Les Conquérants, 1928, 1949 (The Conquerors, 1929, 1956)
La Voie royale, 1930 (The Royal Way, 1935)
La Condition humaine, 1933 (Man’s Fate, 1934; also known as Storm in Shanghai and Man’s Estate)
Le Temps du mépris, 1935 (Days of Wrath, 1936; also known as Days of Contempt)
L’Espoir, 1937 (Man’s Hope, 1938; also known as Days of Hope)
Les Noyers de l’Altenburg, 1943 (The Walnut Trees of Altenburg, 1952)
Lunes en papier, 1921
Le Royaume farfelu, 1922, 1928
La Tentation de l’Occident, 1926 (criticism; The Temptation of the West, 1961)
La Psychologie de l’art, 1947-1950 (collective title for the following 3 works
The Psychology of Art, 1949-1950)
Le Musée imaginaire, 1947 (Museum Without Walls, 1949)
La Création artistique, 1949 (The Creative Act, 1949)
La Monnaie de l’absolu, 1950 (The Twilight of the Absolute, 1950; revised as Les Voix du silence, 1951 [The Voices of Silence, 1953])
Saturne: Essai sur Goya, 1950 (Saturn: An Essay on Goya, 1957)
La Statuaire, 1952
Des bas-reliefs aux grottes sacrées, 1954
Le Monde chrétien, 1954 (previous 3 titles collectively known as Le Musée imaginaire de la sculpture mondiale)
Le Surnaturel, 1957
Antimémoires, 1967 (Anti-Memoirs, 1968)
Les Chênes qu’on abat, 1971 (Felled Oaks: Conversation with de Gaulle, 1972)
La Tête d’obsidienne, 1974 (Picasso’s Mask, 1976)
Lazare, 1974 (Lazarus, 1977)
Le Miroir des limbes, 1976 (collective title for Antimémoires, Les Chênes qu’on abat, La Tête d’obsidienne, and Lazare)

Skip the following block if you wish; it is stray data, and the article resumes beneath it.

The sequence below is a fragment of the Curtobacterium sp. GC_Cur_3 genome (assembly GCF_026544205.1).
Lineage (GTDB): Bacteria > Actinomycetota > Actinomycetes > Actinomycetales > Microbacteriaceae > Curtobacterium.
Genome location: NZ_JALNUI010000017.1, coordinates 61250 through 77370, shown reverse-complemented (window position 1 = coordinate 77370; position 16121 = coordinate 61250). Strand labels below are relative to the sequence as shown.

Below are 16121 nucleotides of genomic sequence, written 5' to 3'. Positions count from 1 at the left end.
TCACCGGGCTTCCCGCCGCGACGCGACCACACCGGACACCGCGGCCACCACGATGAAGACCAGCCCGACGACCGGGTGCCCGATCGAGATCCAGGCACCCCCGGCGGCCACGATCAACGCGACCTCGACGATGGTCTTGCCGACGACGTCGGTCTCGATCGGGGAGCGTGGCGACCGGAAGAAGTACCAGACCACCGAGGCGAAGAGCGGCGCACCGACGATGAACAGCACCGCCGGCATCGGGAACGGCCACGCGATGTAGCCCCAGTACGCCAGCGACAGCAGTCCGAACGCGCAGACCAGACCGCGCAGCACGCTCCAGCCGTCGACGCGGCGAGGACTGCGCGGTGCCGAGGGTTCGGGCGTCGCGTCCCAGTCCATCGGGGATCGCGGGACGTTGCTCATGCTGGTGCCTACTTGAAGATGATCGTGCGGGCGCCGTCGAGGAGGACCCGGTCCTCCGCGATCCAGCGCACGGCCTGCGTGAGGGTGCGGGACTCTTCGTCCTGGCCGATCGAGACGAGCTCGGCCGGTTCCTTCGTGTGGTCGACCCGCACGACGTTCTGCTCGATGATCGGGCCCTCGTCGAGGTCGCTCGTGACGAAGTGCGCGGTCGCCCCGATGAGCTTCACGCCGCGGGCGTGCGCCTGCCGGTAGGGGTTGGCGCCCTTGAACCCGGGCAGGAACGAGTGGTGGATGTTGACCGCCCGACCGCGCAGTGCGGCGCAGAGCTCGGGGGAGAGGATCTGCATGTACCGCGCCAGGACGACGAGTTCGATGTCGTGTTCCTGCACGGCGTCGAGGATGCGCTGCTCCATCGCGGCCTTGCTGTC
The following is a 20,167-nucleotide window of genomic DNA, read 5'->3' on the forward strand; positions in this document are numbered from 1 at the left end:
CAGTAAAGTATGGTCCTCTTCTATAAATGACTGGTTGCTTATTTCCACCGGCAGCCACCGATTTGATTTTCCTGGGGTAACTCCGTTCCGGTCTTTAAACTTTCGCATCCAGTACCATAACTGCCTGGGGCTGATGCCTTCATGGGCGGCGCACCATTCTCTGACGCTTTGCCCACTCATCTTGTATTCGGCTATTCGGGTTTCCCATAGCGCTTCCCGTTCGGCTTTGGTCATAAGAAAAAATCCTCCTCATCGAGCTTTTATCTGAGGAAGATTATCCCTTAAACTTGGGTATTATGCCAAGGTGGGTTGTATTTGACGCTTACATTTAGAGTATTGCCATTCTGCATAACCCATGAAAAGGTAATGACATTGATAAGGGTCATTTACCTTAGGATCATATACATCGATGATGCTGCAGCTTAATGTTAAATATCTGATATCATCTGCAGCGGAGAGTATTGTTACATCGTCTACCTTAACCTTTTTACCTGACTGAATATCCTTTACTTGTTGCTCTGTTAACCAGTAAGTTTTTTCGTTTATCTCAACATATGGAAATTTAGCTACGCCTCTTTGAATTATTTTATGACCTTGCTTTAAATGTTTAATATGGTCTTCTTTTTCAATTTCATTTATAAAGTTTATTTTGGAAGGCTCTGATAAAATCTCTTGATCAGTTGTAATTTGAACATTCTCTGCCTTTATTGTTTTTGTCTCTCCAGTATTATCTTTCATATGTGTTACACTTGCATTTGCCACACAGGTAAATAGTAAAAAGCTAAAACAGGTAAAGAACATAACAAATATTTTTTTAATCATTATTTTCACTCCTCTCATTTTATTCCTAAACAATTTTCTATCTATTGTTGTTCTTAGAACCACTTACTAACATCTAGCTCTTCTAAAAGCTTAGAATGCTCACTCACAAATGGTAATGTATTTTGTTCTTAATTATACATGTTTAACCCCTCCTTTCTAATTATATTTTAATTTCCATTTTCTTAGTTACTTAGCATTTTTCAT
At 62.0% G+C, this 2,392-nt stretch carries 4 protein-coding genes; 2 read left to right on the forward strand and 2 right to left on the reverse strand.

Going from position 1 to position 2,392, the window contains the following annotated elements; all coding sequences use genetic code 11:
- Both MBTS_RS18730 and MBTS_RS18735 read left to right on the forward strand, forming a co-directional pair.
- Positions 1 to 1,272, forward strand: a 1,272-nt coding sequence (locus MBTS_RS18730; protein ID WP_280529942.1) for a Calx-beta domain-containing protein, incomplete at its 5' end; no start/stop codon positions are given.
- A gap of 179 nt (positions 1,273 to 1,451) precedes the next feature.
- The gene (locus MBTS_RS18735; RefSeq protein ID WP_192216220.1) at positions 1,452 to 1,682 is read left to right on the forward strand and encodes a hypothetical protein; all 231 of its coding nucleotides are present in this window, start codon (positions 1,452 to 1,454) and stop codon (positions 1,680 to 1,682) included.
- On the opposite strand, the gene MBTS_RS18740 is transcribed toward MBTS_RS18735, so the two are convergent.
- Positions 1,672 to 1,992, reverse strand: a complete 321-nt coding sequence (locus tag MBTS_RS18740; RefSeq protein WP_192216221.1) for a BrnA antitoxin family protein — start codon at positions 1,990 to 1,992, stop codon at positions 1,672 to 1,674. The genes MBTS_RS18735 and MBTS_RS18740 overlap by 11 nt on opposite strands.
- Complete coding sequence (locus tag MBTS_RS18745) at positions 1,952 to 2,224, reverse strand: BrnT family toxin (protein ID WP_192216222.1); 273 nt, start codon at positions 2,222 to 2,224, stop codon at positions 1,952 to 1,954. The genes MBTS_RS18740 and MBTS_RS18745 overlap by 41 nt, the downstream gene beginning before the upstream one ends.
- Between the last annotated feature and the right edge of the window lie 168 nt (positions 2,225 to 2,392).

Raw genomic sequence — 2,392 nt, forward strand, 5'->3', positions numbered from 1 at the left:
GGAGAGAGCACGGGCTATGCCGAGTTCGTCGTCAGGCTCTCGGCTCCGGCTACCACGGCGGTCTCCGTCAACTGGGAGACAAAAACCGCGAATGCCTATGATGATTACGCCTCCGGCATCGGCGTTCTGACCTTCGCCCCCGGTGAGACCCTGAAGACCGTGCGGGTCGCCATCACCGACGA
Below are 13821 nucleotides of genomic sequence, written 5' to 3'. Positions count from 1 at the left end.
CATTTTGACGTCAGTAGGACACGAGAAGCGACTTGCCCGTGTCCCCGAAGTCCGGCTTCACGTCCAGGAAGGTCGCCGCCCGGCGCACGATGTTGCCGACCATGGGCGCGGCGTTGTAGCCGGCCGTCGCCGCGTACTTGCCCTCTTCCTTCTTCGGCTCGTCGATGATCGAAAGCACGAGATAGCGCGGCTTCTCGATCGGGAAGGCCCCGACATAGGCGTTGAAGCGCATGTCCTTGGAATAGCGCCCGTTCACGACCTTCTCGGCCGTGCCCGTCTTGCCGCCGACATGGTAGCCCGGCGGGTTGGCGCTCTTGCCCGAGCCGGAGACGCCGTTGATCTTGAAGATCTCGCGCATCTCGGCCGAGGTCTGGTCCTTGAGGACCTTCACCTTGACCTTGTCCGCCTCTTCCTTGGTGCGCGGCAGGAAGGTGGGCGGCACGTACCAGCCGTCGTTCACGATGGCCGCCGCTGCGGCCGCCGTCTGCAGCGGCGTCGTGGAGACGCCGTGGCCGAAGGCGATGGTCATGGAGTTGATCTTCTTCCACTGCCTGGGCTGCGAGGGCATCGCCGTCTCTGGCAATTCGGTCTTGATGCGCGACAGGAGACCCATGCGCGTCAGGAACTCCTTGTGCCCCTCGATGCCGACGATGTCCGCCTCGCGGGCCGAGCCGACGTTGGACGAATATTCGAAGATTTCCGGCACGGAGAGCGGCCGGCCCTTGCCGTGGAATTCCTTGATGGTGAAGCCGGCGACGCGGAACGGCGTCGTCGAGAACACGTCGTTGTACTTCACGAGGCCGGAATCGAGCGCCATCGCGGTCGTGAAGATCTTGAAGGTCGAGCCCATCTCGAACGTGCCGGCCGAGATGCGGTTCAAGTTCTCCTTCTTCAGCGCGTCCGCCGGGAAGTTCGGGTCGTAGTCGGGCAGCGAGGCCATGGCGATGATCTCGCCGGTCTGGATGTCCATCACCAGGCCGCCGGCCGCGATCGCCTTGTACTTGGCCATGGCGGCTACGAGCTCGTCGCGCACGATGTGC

La Métamorphose des dieux, 1976 (collective title for Le Surnaturel, L’Irréel, and L’Intemporel; The Metamorphosis of the Gods, 1960)
L’Homme précaire et la littérature, 1977
Œuvres complètes, 1989-1996 (3 volumes)
The French novelist, art theorist, and essayist Georges André Malraux (mahl-roh) was born in Paris to parents who separated a few years after his birth. He was reared by his mother and maternal grandmother, proprietors of a grocer’s shop in suburban Bondy. At the age of seventeen Malraux was on his own in Paris, working as a book dealer and editor and educating himself in literature and the arts. He lived among writers and painters and wrote surrealistic stories.
His life changed in 1923 when he and his wife, Clara, sailed for French Indochina to seek treasure in the ruins of ancient temples. His project succeeded, but he was prosecuted for theft by the colonial administration and barely escaped a prison sentence. Defiant and hostile after this experience, Malraux published an anticolonial newspaper in Saigon and sympathized with the local nationalists and the revolutionaries who were beginning to take action in China. In 1926 he returned to Paris to become an editor at a publishing house and to write novels.